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Wednesday, October 15, 2014
Gaits of Horses on the Bayeux Tapestry
Interpreting the “story of the horse” as told by its depiction in medieval art, one needs to consider the horse as a cultural emblem or signifier within the world view of that time. The Bayeux Tapestry, illustrating key events leading up to the Norman invasion of Britain led by Duke William II of Normandy, was stitched in th 1070s AD. Horses are prominently featured on the Bayeux tapestry. Robinson (n.d.) analyzes the gaits and sex of the equids depicted in this tapestry. She counts 160 equid bodies (includes mules and mythical winged horses) and 38 horse heads with an additional 10 horses in the upper and lower borders. The majority of the horses are male: 66% stallions, 19% geldings, 8 % mares, 7 % cannot differentiate. Gaits represented are: walk 23.1 %, trot 1.8 %, gallop 66.6%, amble 3.7%, and unknown 4.6%. The preponderance of male horses and galloping horses serves to underline the military nature of much of the story told by the tapestry and purveys important information about their riders.
Keffer (2011) analyzes the gender, type, and other details of the horses shown on the tapestry to propose that these details are “formulaic rather than representational” (p. 95). The horses ridden by key figures shift in both gender and type. For example, in the panel where Guy de Ponthieu captures Harold, Harold is riding a stallion but in a later panel where Guy hands Harold over to William, Harold’s mount is a mare with the head and neck of a mule, as shown in Figure 8. “If this shift is formulaic rather than representational, then it indicates ranked status within the Norman hierarchy, with Guy’s mount inferior by both breed and gender to William’s great stallion which prances…” (Keffer, 2011, p. 95).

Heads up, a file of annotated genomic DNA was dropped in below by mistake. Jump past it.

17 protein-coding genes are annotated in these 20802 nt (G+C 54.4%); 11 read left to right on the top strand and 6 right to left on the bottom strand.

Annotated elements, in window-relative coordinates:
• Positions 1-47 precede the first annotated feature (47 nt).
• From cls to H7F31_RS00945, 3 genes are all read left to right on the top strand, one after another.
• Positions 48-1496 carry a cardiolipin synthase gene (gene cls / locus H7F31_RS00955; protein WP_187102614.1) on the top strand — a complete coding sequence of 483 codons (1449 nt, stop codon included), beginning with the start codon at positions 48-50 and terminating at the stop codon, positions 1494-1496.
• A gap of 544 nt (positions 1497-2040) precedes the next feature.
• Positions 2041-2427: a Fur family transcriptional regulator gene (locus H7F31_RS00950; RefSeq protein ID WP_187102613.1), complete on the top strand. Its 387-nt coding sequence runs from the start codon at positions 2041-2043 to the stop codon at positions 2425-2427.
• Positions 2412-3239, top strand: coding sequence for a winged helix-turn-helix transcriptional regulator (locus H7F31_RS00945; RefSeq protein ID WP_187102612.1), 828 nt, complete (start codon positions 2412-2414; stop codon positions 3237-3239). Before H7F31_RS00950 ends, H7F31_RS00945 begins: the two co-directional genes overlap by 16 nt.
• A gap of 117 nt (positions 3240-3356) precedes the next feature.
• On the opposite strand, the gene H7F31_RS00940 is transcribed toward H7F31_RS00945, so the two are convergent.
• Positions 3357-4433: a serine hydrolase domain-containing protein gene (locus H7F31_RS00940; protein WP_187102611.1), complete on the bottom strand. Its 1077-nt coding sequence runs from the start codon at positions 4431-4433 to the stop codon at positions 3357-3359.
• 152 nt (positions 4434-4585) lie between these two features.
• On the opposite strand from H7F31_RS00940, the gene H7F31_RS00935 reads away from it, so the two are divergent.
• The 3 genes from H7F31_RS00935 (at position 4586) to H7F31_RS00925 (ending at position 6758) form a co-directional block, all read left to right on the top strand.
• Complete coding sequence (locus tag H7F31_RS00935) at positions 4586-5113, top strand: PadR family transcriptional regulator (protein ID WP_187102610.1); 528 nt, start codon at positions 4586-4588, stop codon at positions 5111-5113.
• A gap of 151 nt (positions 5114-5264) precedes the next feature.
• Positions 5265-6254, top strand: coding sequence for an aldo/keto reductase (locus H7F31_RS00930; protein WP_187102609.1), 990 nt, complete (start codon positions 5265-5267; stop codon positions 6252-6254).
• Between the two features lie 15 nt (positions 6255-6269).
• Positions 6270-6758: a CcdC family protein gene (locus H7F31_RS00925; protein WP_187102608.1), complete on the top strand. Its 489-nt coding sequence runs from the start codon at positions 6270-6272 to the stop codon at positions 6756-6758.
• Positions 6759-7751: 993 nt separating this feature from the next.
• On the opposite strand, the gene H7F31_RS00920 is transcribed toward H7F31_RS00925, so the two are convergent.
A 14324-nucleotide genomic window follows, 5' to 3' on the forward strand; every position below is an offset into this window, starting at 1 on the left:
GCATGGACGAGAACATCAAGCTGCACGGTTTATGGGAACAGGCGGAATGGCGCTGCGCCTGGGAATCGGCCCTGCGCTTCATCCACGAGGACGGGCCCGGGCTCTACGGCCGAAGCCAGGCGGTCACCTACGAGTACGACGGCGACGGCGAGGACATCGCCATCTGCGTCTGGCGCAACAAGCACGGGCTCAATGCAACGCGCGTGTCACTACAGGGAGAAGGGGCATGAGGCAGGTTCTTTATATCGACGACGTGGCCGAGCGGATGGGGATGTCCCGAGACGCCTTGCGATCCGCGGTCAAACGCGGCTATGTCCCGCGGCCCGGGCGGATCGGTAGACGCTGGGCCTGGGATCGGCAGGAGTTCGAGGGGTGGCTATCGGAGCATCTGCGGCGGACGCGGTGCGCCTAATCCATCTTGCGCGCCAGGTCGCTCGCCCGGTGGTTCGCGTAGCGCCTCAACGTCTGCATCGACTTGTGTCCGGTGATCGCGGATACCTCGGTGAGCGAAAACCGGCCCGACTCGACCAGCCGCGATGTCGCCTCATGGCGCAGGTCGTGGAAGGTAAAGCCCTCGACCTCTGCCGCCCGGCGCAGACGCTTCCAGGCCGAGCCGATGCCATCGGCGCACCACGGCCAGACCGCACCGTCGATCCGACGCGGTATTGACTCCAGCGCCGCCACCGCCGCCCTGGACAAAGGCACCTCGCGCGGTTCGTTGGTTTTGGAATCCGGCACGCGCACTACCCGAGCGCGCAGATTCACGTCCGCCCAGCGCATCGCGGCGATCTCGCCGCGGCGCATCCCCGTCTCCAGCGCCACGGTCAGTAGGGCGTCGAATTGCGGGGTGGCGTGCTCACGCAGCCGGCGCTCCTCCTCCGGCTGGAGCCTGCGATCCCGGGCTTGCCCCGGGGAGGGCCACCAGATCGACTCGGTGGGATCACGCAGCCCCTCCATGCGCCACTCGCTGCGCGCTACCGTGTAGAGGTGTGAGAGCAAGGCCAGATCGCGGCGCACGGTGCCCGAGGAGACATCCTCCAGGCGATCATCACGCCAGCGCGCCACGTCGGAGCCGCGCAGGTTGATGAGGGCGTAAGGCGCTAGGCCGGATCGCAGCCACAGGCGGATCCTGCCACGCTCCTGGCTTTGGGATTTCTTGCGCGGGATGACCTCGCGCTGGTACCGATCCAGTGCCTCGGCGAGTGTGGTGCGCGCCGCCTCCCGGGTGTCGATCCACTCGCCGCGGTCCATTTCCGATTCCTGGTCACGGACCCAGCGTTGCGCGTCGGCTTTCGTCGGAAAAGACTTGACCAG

Keffer (2011) goes on to explain that Harold’s changing status can be accurately determined by examining his accouterments and horse. At the height of his accomplishments, Harold is mounted on a stallion, wears spurs, and carries a hawk. Reduced social status is indicated when he rides a gelding; an even more reduced status, when he is shown mounted on a mare. Wearing spurs can signify either “warrior’s pride” and/or the ability to ride away to freedom. In most of the panels, Harold carries a hawk which reinforces his social position as a noble. By learning to read "horse," one can understand a lot more of the underlying story behind medieval art.
Keffer, S. (2005). Body language: a graphic commentary by the horses of the Bayeux Tapestry. In G. Owen-Crocker (Ed.), King Harold II and the Bayeux tapestry (pp. 93-108). Suffolk, UK: Boydell Press.
Robinson, P. (n.d.) Le cheval dans la tapisserie de Bayeux. Retrieved December 5, 2013, from http://www.ardennesacheval.fr/histoire/tapisserie_de_bayeux/tapisserie_de_bayeux.htm